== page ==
Thimphu is a cozy and small town located along the Thimphu-Chui River (altitude 2350m above sea level), is the capital of Bhutan, located in a wooded valley surrounded by mountains sprouted with pine trees, with monasteries and temples based on the tops of rocks. This is the only capital without traffic lights and one of the few where ultra-modern glass and concrete buildings are completely absent. All of Thimphu’s architecture is built on the centuries-old traditions of local architects: brightly decorated facades and spiers soaring into the sky, giving the city a charming medieval flavor. There is an unprecedented law in force here, according to which even newly built buildings must be created using the forms and motifs of traditional Bhutanese architecture, as well as adhere to certain standards in design and building parameters.
Attractions in Thimphu: Trashi -Chho-Dzong Monastery, considered the pride of the whole country and a source of spiritual knowledge. Now, both the royal residence and the palace of the Supreme Lama are located on the territory of the monastery, it is not easy to get here, at the allotted time on weekdays. Royal School of Art; The National Library, which has ancient manuscripts in Tibetan. The largest National Institute of Traditional Medicine in the Himalayas, the Motitan Taking Reserve (a small zoo), a textile museum, a city market.
Memorial Chorten in Thimphu – Buddhist monastery, built in 1974 in memory of the Third King of Bhutan, Jigme Dorji Wangchuck. Unlike other chortens, it does not contain the remains of the king, but contains a photograph of the departed king in ceremonial dress in the hall on the first floor. The construction of this chorten corresponds to the will of the king, who wanted to build a spatial representation of the mind of the Buddha. Chorten is visited by pilgrims, as it is believed that the Third King of Bhutan had special holiness and magical powers.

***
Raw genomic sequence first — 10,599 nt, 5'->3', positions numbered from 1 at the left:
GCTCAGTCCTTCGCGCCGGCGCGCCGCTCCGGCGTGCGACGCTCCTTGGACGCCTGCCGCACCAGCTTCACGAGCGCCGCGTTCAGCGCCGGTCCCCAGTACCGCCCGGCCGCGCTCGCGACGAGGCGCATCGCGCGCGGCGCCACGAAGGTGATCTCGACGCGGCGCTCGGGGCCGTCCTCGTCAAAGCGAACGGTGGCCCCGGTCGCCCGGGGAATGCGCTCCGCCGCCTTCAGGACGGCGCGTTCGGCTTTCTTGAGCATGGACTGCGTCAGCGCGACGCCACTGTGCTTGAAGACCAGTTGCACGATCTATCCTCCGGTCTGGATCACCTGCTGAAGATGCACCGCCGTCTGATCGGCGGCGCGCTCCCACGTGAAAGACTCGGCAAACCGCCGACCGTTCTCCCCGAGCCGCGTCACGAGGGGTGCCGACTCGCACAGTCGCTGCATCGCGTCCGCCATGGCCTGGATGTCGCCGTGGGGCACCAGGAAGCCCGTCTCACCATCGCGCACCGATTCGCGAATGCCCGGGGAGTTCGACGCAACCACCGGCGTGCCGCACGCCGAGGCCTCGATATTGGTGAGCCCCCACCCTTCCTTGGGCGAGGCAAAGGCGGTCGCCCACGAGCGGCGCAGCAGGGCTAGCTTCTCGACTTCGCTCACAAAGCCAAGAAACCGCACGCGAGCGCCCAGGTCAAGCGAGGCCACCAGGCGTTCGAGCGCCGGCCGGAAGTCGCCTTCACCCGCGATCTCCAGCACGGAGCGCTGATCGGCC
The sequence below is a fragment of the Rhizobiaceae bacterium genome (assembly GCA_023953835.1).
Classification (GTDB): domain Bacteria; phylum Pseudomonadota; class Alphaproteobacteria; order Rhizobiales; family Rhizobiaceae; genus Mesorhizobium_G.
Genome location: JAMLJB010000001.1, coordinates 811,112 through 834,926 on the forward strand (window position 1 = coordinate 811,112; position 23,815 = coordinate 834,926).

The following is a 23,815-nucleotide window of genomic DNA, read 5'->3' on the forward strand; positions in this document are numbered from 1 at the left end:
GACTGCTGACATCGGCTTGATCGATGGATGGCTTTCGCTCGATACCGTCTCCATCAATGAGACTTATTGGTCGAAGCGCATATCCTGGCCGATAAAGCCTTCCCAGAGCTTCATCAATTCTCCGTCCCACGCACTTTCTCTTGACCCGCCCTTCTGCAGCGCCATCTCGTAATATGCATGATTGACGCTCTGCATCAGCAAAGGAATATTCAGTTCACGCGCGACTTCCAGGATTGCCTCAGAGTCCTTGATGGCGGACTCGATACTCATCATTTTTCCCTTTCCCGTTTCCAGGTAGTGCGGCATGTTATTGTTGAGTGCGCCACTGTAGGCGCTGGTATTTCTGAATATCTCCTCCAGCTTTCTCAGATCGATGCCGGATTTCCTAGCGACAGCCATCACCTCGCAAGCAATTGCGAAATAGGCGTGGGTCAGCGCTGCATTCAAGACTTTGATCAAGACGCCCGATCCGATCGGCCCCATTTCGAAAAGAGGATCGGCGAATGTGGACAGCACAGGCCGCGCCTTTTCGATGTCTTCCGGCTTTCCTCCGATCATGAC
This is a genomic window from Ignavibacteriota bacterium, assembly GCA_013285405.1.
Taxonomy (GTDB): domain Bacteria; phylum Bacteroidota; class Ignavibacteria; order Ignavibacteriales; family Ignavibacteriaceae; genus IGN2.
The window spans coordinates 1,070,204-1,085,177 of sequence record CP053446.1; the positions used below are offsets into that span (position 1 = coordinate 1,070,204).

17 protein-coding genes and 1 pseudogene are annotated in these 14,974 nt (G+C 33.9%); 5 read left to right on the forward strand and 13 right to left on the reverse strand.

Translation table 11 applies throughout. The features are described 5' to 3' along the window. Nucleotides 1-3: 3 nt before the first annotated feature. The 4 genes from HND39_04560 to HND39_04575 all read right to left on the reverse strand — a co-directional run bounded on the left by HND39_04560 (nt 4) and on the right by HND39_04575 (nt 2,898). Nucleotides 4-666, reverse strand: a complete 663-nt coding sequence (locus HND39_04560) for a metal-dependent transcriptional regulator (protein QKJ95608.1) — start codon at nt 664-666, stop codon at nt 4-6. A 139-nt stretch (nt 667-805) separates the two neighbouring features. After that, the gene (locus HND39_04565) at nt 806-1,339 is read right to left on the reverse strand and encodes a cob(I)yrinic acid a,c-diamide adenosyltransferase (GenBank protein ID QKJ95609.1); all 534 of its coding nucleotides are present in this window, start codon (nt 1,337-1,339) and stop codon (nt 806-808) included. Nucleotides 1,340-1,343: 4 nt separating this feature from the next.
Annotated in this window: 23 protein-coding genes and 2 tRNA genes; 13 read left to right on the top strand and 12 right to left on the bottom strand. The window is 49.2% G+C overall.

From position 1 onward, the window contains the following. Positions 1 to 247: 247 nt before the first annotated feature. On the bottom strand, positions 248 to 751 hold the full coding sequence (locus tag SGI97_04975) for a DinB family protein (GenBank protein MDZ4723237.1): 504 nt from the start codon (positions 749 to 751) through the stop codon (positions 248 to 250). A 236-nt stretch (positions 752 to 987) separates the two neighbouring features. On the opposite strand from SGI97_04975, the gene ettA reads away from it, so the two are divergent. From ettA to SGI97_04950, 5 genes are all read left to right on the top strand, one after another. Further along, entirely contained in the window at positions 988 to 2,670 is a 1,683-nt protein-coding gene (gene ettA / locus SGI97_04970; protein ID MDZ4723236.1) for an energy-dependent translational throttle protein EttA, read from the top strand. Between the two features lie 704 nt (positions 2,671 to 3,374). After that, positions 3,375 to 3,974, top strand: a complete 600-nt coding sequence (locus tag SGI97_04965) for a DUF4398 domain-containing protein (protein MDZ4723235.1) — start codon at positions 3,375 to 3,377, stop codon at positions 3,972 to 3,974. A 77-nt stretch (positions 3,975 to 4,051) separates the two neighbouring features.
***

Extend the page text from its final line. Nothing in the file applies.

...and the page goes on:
Buddha Dordenma is a beautiful giant statue of Shakyamuni Buddha erected in Bhutan in 2010. Its name is translated as “Diamond Lightning Strike”. Inside the statue is a temple with 25,000 30 cm and 100,000 20 cm Buddha statues. All of them, like the main statue, were made of bronze and generously covered with gold.
Dechencholing Palace, the king’s official residence, is north of Thimphu. Not far from Thimphu you can visit Pangri Zampa(Pangri Zampa) an astrological school founded in the 16th century, and at the beginning of the valley, if you pass through the countryside through an ancient bridge, you can reach the temple of Cheri Goempa, where the first monastic community in the kingdom was founded. The monastery is also known for the fact that the film “Little Buddha” was filmed here. On the main street of Thimphu, you can buy jewelry with Himalayan gems, and products made from Bhutanese textiles and handicrafts.
Jungshi Paper Mill, located near Thimphu, produces a special type of paper de sho according to old Bhutanese traditions. Paper de sho is made by hand from the bark of two tree species. Initially, it was used in monasteries for making religious engravings and writing sacred books. Today, the Yungshi Paper Mill uses the ancient methods to produce items such as watermarked paper, lampshades, stationery and greeting cards. Visitors to the factory can watch the process of paper making and even make their own paper sheet as an original souvenir.